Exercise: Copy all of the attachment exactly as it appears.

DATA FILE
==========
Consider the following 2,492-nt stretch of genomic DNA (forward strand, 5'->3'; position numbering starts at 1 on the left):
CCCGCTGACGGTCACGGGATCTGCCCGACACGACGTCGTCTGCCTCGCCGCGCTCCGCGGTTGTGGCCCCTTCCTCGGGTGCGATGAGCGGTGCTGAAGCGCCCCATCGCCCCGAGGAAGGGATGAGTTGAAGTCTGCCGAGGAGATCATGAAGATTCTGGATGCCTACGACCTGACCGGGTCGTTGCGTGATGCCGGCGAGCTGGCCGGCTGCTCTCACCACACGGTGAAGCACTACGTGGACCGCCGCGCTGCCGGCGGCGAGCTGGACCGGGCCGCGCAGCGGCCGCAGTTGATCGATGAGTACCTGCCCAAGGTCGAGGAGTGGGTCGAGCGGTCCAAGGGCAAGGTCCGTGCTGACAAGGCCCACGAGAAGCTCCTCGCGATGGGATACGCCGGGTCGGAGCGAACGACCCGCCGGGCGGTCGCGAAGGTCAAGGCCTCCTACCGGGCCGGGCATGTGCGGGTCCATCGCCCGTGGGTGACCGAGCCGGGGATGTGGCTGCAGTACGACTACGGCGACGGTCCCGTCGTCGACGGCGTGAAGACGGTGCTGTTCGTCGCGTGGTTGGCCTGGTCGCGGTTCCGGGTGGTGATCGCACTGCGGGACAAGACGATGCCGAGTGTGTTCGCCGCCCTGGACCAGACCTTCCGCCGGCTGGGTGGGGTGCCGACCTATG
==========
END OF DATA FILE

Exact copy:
Consider the following 2,492-nt stretch of genomic DNA (forward strand, 5'->3'; position numbering starts at 1 on the left):
CCCGCTGACGGTCACGGGATCTGCCCGACACGACGTCGTCTGCCTCGCCGCGCTCCGCGGTTGTGGCCCCTTCCTCGGGTGCGATGAGCGGTGCTGAAGCGCCCCATCGCCCCGAGGAAGGGATGAGTTGAAGTCTGCCGAGGAGATCATGAAGATTCTGGATGCCTACGACCTGACCGGGTCGTTGCGTGATGCCGGCGAGCTGGCCGGCTGCTCTCACCACACGGTGAAGCACTACGTGGACCGCCGCGCTGCCGGCGGCGAGCTGGACCGGGCCGCGCAGCGGCCGCAGTTGATCGATGAGTACCTGCCCAAGGTCGAGGAGTGGGTCGAGCGGTCCAAGGGCAAGGTCCGTGCTGACAAGGCCCACGAGAAGCTCCTCGCGATGGGATACGCCGGGTCGGAGCGAACGACCCGCCGGGCGGTCGCGAAGGTCAAGGCCTCCTACCGGGCCGGGCATGTGCGGGTCCATCGCCCGTGGGTGACCGAGCCGGGGATGTGGCTGCAGTACGACTACGGCGACGGTCCCGTCGTCGACGGCGTGAAGACGGTGCTGTTCGTCGCGTGGTTGGCCTGGTCGCGGTTCCGGGTGGTGATCGCACTGCGGGACAAGACGATGCCGAGTGTGTTCGCCGCCCTGGACCAGACCTTCCGCCGGCTGGGTGGGGTGCCGACCTATG